The 2009 Chevrolet Malibu Hybrid doesn't offer the regular model's level of sporty handling. Most people don't expect their hybrid to handle like a sport sedan, so bigger concerns are that the Malibu trails its rivals in terms of acceleration and braking. On the upside, the Malibu Hybrid provides the same comfortable, hushed ride as the non-hybrid version.
While its value as a hybrid is debatable, the Chevy Malibu scores big style points inside and out. The dual-cowl dash design is certainly eye-catching, while buyers have a pair of classy two-tone color schemes to choose from: gray/lighter gray and brown/tan. Although there's still some cheap plastic trim here and there, overall the Malibu is a vast improvement over past Chevy models and also better than its platform twin, the Saturn Aura hybrid.
Firmly supportive front seats make for comfortable 500-mile days behind the wheel, and the controls for the audio and climate control systems are simple to use. With its long wheelbase, the Malibu offers generous amounts of legroom for rear passengers, though the seat lacks a center armrest and the sloping roof line may impinge on headroom for tall folks. Unlike other hybrid sedans, the Malibu's trunk is not compromised by large battery packs, and it holds a maximum of 15.1 cubic feet of luggage.
Features & Specs
More About This Model
The typical hybrid vehicle offers significantly better fuel economy than its conventionally powered brethren, but it also demands a significantly higher price. The 2009 Chevrolet Malibu Hybrid is an exception on both counts. Thanks to a "mild" hybrid system that does little more than shut the engine off when the car is stopped, the hybrid's combined EPA fuel economy rating of 29 miles per gallon is just 4 mpg better than the regular four-cylinder Malibu LT1's, which means it drinks a measly 14 percent less gas. But thanks to a $1,550 federal tax credit, the 2009 Malibu Hybrid only costs about $1,500 more than a comparably equipped LT1.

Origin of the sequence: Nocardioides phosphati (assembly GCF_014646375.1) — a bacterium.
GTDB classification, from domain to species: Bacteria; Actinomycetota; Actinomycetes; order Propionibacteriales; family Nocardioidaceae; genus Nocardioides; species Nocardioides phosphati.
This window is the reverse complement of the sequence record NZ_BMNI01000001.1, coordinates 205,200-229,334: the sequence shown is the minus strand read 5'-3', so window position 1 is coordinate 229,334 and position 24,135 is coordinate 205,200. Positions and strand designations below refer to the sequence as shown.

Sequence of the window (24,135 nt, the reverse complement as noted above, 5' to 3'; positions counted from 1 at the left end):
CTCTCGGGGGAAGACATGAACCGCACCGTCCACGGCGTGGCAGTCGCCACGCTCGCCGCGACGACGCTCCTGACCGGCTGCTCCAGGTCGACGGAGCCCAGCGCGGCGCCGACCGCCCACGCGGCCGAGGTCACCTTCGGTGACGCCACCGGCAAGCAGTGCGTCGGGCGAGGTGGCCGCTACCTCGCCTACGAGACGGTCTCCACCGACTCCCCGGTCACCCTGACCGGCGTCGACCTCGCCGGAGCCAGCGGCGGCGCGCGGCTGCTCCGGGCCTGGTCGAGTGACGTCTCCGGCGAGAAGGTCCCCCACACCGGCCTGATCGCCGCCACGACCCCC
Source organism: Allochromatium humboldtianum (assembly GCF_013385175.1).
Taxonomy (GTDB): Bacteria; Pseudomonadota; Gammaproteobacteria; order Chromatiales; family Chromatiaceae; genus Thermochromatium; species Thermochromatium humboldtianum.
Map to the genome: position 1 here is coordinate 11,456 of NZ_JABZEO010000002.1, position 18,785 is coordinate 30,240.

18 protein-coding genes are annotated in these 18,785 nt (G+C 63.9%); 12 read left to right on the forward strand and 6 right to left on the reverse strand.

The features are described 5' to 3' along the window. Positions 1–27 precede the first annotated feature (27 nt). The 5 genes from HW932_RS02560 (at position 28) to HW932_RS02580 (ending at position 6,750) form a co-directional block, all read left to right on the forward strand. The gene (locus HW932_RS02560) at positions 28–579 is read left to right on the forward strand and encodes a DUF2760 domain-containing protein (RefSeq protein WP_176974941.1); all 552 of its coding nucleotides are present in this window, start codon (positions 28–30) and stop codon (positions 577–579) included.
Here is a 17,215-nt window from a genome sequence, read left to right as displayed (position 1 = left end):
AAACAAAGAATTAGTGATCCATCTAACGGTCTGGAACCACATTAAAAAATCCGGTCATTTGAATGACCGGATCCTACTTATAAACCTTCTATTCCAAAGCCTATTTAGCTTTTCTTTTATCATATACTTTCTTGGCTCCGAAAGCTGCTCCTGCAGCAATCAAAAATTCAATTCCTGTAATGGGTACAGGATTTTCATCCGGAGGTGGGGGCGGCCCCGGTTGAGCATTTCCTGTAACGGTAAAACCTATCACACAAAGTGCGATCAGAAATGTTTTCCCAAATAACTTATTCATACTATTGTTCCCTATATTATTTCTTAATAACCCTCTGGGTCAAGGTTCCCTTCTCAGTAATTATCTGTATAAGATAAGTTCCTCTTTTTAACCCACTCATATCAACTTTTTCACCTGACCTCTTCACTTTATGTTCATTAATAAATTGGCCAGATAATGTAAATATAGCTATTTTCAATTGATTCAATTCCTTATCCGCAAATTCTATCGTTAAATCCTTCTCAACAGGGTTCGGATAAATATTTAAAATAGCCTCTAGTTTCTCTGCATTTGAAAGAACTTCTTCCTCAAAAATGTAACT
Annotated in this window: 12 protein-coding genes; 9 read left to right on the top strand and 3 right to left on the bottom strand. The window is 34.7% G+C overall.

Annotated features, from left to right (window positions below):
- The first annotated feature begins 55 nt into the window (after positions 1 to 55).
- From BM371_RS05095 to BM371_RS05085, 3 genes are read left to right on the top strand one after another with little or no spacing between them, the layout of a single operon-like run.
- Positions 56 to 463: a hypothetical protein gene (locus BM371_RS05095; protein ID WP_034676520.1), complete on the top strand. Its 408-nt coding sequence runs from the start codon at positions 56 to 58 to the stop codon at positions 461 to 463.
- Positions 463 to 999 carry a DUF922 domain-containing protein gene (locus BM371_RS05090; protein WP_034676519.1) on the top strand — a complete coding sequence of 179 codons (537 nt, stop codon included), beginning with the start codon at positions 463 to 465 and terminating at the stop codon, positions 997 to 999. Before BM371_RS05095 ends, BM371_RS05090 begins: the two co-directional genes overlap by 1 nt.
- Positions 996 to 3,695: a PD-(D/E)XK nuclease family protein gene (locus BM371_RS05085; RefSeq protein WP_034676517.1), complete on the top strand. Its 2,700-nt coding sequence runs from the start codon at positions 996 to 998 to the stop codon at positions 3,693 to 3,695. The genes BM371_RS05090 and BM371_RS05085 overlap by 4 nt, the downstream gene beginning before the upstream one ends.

That means there's an economic argument to be made for buying this hybrid-powered Chevy. If you drive 15,000 miles a year, and gas costs a steady $3 per gallon, then the hybrid will save you $250 a year over the LT1, according to the EPA's estimates. Drive the hybrid for six years, and you've made up the difference. If gas spikes to, say, $6 per gallon, you'll break even in half the time. Of course, there's also the intangible psychological benefit of knowing that you're burning less of a finite resource, and therefore spewing fewer harmful gases into the atmosphere — if you're into that sort of thing.
Beyond the engine bay, the 2009 Chevy Malibu Hybrid is much like any other Malibu, which is to say, it's a pleasantly forgettable midsize sedan. On the bright side, rear legroom is plentiful, and the hybrid's quiet, cushy ride makes it an agreeable companion both around town and on the highway. On the downside, the outdated four-speed automatic is a poor performer, and the hybrid's acceleration is even slower than the none-too-swift LT1's. You can add a modern six-speed automatic to the LT1, but not to the hybrid. The costs are a toss-up over the long run, so it really comes down to what you want out of your 'Bu.
The Malibu Hybrid's main rivals are the formidable Ford Fusion Hybrid and Toyota Camry Hybrid, which trounce the Chevy with combined fuel economy ratings of 36 mpg and more than 34 mpg, respectively. The Toyota also provides acceleration that's downright spirited by comparison. It no longer comes with a tax break, though, so it'll run you about $2,200 more than the Malibu Hybrid. As for the Fusion, its tax credit status is in flux, but it also costs appreciably more than the Chevy. In our opinion, the all-around superior Camry is well worth the extra cash, and the Fusion's eye-popping fuel economy makes it worth the stretch as well. Nonetheless, as long as the Malibu Hybrid retains its tax credit, it will stand out as one of the rare hybrid-powered cars that make both environmental and financial sense.
Used 2009 Chevrolet Malibu Hybrid Sedan Overview
The Used 2009 Chevrolet Malibu Hybrid Sedan is offered in the following styles: , and 4dr Sedan (2.4L 4cyl gas/electric hybrid 4A).